Lisa Rappaport, Ph.D
Dr. Rappaport is a neuropsychologist, specializing in the treatment of children with LD, ADHD, and developmental disorders. She is also an Assistant Professor of Pediatrics at Albert Einstein College of Medicine.
Yes, it’s time for your son to be re-evaluated. Typically, students are required to have a full re-evaluation every three years to continue receiving special education services from their school district.
There are instances when a partial evaluation is indicated after six to nine months. This may be appropriate when there have been educational interventions put in place and the team wants to ensure that the recommendations are having the intended effect, and to verify that no further changes are in order at that time. This abbreviated evaluation would only include educational testing and not IQ testing or neuropsychological testing.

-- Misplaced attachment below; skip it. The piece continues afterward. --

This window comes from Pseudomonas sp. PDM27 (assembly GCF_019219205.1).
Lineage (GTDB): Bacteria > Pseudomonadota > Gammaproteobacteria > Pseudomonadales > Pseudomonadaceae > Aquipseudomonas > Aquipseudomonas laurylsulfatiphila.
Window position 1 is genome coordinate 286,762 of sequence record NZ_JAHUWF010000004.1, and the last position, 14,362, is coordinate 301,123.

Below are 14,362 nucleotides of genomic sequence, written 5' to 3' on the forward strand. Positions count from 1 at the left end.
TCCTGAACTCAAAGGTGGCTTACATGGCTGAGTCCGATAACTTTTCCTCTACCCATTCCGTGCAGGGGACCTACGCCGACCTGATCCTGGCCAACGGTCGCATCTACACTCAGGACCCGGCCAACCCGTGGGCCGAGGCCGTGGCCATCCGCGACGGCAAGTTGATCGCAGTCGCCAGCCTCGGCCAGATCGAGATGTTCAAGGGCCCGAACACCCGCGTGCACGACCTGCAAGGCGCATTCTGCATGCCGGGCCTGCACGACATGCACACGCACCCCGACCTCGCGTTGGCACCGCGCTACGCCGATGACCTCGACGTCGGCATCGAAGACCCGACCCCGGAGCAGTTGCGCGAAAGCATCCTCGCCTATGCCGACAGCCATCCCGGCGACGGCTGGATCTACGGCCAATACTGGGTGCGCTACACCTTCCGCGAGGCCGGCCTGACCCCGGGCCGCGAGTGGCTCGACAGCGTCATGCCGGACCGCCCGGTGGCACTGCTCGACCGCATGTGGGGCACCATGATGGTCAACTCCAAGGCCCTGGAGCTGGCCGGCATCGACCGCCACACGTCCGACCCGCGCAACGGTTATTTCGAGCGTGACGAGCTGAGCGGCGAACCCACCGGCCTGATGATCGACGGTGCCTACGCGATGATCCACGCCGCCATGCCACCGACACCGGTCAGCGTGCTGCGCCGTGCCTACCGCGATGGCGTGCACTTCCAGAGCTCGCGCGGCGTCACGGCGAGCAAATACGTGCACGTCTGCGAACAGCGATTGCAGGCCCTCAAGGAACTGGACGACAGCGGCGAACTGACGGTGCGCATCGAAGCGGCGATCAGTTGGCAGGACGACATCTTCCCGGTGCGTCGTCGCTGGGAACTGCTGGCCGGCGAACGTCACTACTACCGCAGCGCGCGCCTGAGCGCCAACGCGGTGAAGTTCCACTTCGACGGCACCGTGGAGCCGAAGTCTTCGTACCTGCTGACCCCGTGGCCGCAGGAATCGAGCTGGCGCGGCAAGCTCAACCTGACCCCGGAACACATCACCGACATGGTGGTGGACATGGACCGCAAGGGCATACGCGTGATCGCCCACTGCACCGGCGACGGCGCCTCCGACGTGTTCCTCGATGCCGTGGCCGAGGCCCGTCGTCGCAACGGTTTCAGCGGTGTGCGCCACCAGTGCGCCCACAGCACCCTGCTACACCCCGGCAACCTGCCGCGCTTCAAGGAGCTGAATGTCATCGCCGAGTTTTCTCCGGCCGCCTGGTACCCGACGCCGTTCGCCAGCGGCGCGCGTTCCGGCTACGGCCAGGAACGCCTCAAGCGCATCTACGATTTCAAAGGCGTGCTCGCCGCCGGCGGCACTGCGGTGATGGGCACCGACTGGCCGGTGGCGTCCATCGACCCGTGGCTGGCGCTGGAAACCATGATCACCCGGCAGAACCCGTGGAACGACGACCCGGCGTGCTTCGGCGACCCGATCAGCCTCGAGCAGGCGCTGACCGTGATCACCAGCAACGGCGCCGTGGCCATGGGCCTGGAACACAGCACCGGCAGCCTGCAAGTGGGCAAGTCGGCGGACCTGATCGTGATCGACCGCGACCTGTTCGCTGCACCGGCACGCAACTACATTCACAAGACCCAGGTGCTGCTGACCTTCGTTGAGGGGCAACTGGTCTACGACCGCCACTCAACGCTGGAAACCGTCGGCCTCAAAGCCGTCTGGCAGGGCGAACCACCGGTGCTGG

If a child attends a non-public school, the school may decide that they can wait an extra year for a full re-evaluation. This might happen if a child enters middle school with a new evaluation; the school may decide that rather than have the child undergo another evaluation during middle school, it can wait until the summer before high school. In these cases, the full evaluation can be postponed because the child is responding well to the interventions, and the team feels that they have a handle on what is helping the child.
Your son was 12 when he had his last evaluation so it makes sense to do another evaluation now, since there are big changes in school between middle school and high school, and developmentally between the ages of 12 and 16. His evaluation will also need to be current (within three years) if he is going to try to get accommodations on standardized tests. The newest evaluation will also help when you are deciding what colleges to apply to.